I don't know how to fill up other people's holes. I don't even know how to fill up the gasp inside of me, but I do know that we need to recognize the sorrow and joy in other people's lives, respect them and love them despite their flaws, despite their sadness or even because of that sadness. What being human should be about is caring and connections. We need a world that cares that up skirting should be illegal, that cares that people go hungry, that wants to stop people being killed for just speaking their political views or for loving who they love or for being a certain religion or race or ethnicity, we need a world where politicians don't make excuses for rape. We need a world and a community that isn't about judging but is about ascending. We need more people like Libba, more people open and honest about their truths. We need more people making connections. That is what I learned on my birthday this year. I hope I don't forget it and start fast walking again. I hope I learn to take the time to communicate with others in a way that's more than a status update or a tweet.
I am not supposed to say what I make a year. My agent told me this and I'm totally okay with listening to him because:
1. He is my agent
2. I love him.
3. He is like the knight who battles the industry on my behalf, taking his paltry 15% as he jousts over contracts and attacks people who steal books on the internet and listens to me cry.
However, it is hard not to talk about it because lately all I've been seeing is posts about publishing the old school way (traditional, the publisher pays you, your books are in print with ebooks secondary) and publishing the new school way (self, only digital, you might pay an editor and cover designer).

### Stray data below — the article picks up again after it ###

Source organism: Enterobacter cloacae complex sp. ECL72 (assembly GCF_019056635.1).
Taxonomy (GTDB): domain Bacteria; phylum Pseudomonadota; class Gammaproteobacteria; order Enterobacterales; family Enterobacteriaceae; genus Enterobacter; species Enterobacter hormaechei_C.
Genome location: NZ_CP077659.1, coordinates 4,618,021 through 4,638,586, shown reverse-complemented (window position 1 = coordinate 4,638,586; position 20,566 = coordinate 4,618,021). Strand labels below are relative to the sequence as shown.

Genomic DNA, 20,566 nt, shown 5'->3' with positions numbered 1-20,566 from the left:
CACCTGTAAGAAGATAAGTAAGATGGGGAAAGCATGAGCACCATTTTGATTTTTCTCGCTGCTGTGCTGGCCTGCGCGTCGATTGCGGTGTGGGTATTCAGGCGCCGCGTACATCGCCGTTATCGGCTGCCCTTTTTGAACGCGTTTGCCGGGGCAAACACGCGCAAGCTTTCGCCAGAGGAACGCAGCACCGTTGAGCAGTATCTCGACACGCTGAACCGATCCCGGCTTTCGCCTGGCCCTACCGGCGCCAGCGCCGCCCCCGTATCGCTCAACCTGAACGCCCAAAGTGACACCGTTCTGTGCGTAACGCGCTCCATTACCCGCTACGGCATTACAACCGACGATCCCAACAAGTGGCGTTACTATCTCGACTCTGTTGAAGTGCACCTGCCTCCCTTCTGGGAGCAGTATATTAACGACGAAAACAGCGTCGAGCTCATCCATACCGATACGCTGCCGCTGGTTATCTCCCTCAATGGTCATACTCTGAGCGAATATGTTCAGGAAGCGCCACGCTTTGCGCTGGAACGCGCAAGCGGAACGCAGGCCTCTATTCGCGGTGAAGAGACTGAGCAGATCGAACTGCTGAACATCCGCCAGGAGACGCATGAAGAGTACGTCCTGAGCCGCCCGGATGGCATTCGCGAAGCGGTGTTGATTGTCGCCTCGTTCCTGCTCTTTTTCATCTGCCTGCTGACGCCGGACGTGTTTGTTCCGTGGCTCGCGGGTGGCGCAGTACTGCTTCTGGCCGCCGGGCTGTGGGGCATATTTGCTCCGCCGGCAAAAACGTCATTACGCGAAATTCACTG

And it is all sort of cranky. I think it is meant to be helpful - all that data - all that opinion - and for some people it probably is helpful, but for me it is soul crushing.
These posts about income and money and the "business" of writing make me hyperventilate. Seriously. When I see average salaries and negative posts about writing and money and the end of eras and dinosaurs and anything that includes the words "predictions," "dire," "evil," or "money," I pretty much shut down and think, "HOLY CANOLI POOPSCAPE, HOW WILL I EVER MAKE MONEY WRITING?"
*I don't really think "poopscape." I am trying not to swear.
And I've been trying to figure out why I have this reaction when I actually do make a living writing.
When I started writing, I expected to make no money and honestly I was pretty cool with that. The opportunity to write stories that people actually read was pretty freaking amazing to me. Back then all I heard was:
1. It takes 10 years to publish.
2. You will be rejected a hundred times.
3. If your book is not perfect you will not get published.
4. If your book is not hip, you will not get published.
5. If you are not hot-as-swear-word, rich, know editors in the business, your dad is not Rupert Murdoch, you will not get published.
And then there were these lovely nuggets:
6. You will never make a living. Ever. Unless you publish with the big publishers.
7. You will never feel safe financially. Ever. Unless you are J.K. Rowling, Meg Cabot, James Patterson, and possibly John Greene.
8. You can not switch genres. People (reviewers) hate that.
9. You can not write about sex, gay people, human-sized pixies.
10. You will never ever ever make a living. Ever.
And every time I read any of that? I pretty much felt my heart turn to ash. Luckily, my heart is a kick-ass phoenix and rebuilds.
I was super lucky. I proved a lot of that stuff wrong.
1. It took me a year to publish.